Monetary policy may have some redistributive consequences, but their magnitude seems to be small, says Cleveland Fed economist
Pedro Amaral, a senior research economist at the Federal Reserve Bank of Cleveland, examines the link between conventional monetary policy and inequality. He says a review of the literature and the evidence seems to point to a modest influence at best. Amaral also examines the claim that unconventional monetary policies have led to increases in inequality; he argues that the evidence is still inconclusive.
Reviewing the main theoretical channels that have been suggested by which monetary policy might affect inequality, such as the inflation tax channel and the savings redistribution channel, Amaral says that no one channel by itself provides a clear picture of the relationship. “Crucially, each depends on the distribution of population characteristics and the ways in which these are associated with different types of income as well as assets and liabilities,” says the researcher.
Amaral says the complexity of the mechanisms linking monetary policy and inequality stems from the fact that they depend not only on economic variables that constantly change for reasons other than monetary policy, but importantly, also on the distributions of income and wealth themselves, which are in turn heavily influenced by demographics.
According to Amaral, the more meaningful changes in inequality occur over longer periods of time than the horizon at which monetary policy operates and are most likely the result of structural changes.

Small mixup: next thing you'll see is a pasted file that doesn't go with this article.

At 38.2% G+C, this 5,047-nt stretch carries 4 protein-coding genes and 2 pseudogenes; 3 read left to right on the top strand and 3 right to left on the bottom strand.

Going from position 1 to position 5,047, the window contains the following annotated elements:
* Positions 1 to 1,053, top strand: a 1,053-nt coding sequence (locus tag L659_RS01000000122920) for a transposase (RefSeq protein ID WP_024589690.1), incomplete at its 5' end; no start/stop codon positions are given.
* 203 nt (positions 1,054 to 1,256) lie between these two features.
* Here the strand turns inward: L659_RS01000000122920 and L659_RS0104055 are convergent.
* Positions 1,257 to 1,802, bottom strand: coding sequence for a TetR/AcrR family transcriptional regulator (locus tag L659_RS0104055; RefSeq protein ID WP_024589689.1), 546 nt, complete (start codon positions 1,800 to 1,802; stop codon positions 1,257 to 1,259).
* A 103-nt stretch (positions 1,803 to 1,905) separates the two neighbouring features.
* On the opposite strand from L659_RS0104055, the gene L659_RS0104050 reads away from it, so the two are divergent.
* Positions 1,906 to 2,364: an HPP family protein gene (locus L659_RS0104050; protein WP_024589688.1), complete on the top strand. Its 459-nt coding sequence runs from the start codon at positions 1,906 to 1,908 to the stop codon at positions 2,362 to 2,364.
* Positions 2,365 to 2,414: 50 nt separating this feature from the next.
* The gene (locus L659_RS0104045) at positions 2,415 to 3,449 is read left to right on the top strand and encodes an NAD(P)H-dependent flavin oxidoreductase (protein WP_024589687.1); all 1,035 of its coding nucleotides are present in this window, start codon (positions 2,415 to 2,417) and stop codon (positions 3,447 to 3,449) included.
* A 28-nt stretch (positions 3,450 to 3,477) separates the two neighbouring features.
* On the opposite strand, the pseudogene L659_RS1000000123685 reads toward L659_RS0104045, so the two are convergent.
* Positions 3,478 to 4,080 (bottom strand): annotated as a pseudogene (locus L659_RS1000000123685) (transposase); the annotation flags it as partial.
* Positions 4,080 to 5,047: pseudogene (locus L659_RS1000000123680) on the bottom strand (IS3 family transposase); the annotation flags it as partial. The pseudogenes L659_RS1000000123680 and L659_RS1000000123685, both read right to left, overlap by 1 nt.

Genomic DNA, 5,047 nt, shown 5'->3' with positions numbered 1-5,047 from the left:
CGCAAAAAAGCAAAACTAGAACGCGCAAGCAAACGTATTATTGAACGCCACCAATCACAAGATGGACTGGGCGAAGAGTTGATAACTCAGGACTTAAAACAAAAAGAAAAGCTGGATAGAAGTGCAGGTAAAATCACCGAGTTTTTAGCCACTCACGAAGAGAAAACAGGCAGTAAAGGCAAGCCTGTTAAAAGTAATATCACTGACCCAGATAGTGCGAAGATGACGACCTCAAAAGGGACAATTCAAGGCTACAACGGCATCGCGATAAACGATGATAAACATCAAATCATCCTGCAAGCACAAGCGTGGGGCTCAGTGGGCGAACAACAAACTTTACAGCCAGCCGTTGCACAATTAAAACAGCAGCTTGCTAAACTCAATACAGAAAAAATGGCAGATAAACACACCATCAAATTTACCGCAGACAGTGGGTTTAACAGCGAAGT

“I do not mean to argue that monetary policy has no effect on inequality,” says Amaral, “but whatever that is, it is likely to be small, at least relative to the effect of more fundamental forces, like education, globalization, demographics, technological change, or corporate trends in compensation.”
Federal Reserve Bank of Cleveland
The Federal Reserve Bank of Cleveland is one of 12 regional Reserve Banks that along with the Board of Governors in Washington DC comprise the Federal Reserve System. Part of the US central bank, the Cleveland Fed participates in the formulation of our nation’s monetary policy, supervises banking organizations, provides payment and other services to financial institutions and to the US Treasury, and performs many activities that support Federal Reserve operations System-wide. In addition, the Bank supports the well-being of communities across the Fourth Federal Reserve District through a wide array of research, outreach, and educational activities.
The Cleveland Fed, with branches in Cincinnati and Pittsburgh, serves an area that comprises Ohio, western Pennsylvania, eastern Kentucky, and the northern panhandle of West Virginia.
Doug Campbell, email@example.com, 513.455.4479